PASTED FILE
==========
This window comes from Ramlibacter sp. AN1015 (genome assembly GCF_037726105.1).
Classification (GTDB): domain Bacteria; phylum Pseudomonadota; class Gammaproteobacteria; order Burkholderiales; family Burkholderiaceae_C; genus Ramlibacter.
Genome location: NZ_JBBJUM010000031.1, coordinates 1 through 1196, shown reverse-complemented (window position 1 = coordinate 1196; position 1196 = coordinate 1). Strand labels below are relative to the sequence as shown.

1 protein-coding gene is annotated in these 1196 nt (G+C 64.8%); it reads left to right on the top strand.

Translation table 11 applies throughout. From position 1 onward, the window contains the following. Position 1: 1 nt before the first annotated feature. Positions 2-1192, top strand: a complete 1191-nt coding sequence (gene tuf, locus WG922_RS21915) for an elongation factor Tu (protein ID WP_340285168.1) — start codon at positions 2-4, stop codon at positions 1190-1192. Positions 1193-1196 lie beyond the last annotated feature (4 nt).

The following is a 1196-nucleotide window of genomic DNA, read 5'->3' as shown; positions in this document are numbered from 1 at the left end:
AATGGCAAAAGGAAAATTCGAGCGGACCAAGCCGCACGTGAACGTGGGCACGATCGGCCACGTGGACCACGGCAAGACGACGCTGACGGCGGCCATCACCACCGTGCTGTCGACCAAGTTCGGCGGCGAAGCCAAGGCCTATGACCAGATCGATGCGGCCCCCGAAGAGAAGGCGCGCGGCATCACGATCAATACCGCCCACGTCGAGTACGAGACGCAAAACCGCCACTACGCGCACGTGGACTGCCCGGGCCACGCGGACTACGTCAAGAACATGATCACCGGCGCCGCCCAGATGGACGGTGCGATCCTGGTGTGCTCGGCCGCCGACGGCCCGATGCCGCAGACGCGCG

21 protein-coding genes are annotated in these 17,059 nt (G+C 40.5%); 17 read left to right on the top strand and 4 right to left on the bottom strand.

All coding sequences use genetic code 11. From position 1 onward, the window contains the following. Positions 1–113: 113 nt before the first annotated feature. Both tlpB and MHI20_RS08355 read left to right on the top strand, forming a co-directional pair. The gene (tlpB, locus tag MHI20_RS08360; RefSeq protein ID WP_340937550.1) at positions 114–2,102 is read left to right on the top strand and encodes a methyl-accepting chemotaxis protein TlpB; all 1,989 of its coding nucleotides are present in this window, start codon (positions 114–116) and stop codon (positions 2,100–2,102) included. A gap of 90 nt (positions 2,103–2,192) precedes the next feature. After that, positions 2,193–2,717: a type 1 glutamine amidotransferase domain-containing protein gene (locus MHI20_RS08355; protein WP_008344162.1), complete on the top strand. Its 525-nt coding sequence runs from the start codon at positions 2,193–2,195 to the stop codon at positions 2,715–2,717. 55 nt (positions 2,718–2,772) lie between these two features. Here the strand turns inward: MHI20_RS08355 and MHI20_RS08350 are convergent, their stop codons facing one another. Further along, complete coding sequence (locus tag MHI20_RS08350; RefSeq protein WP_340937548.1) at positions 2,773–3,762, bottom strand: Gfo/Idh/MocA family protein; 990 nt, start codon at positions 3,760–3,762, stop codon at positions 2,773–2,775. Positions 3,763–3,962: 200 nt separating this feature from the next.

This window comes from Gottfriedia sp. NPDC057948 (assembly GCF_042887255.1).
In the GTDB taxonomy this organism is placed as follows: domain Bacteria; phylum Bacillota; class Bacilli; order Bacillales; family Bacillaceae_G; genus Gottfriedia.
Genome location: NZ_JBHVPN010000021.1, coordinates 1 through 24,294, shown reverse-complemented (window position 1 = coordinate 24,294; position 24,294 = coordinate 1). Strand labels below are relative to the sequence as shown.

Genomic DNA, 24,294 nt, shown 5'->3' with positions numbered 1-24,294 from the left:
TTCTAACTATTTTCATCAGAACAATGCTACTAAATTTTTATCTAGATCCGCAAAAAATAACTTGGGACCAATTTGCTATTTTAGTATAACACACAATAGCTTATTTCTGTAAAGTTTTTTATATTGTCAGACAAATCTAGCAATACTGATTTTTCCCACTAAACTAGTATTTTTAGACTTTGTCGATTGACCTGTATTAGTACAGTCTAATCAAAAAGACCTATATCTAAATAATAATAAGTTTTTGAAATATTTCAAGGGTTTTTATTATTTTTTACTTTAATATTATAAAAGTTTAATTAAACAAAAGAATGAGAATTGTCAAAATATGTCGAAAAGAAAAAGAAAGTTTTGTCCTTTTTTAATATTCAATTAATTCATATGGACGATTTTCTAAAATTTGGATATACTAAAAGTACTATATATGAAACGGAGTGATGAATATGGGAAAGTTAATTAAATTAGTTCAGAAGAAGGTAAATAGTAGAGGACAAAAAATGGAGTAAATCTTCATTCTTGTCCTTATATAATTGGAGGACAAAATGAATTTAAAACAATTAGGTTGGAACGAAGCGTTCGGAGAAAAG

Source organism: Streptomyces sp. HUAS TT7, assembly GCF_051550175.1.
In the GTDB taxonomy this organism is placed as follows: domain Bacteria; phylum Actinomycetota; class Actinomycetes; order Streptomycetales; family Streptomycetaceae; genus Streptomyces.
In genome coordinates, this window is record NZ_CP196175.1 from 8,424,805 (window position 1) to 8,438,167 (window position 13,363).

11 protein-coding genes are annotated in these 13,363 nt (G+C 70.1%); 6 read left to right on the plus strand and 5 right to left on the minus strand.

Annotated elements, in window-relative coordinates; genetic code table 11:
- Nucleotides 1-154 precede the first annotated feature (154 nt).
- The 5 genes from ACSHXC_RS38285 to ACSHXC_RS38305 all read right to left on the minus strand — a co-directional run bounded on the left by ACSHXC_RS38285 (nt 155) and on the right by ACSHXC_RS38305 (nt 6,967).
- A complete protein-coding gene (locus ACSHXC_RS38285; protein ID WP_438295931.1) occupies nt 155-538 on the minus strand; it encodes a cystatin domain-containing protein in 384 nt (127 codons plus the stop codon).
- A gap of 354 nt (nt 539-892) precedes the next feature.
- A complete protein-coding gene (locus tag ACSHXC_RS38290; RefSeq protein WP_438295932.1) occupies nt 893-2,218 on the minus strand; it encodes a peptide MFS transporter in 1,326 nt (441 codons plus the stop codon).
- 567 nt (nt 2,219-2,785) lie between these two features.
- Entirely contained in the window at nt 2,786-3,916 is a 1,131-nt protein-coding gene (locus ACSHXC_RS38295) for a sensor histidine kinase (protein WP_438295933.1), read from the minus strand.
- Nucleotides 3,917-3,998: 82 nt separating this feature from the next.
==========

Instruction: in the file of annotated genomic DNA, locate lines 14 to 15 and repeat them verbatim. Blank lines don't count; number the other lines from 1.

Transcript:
TTCTAACTATTTTCATCAGAACAATGCTACTAAATTTTTATCTAGATCCGCAAAAAATAACTTGGGACCAATTTGCTATTTTAGTATAACACACAATAGCTTATTTCTGTAAAGTTTTTTATATTGTCAGACAAATCTAGCAATACTGATTTTTCCCACTAAACTAGTATTTTTAGACTTTGTCGATTGACCTGTATTAGTACAGTCTAATCAAAAAGACCTATATCTAAATAATAATAAGTTTTTGAAATATTTCAAGGGTTTTTATTATTTTTTACTTTAATATTATAAAAGTTTAATTAAACAAAAGAATGAGAATTGTCAAAATATGTCGAAAAGAAAAAGAAAGTTTTGTCCTTTTTTAATATTCAATTAATTCATATGGACGATTTTCTAAAATTTGGATATACTAAAAGTACTATATATGAAACGGAGTGATGAATATGGGAAAGTTAATTAAATTAGTTCAGAAGAAGGTAAATAGTAGAGGACAAAAAATGGAGTAAATCTTCATTCTTGTCCTTATATAATTGGAGGACAAAATGAATTTAAAACAATTAGGTTGGAACGAAGCGTTCGGAGAAAAG

Source organism: Streptomyces sp. HUAS TT7, assembly GCF_051550175.1.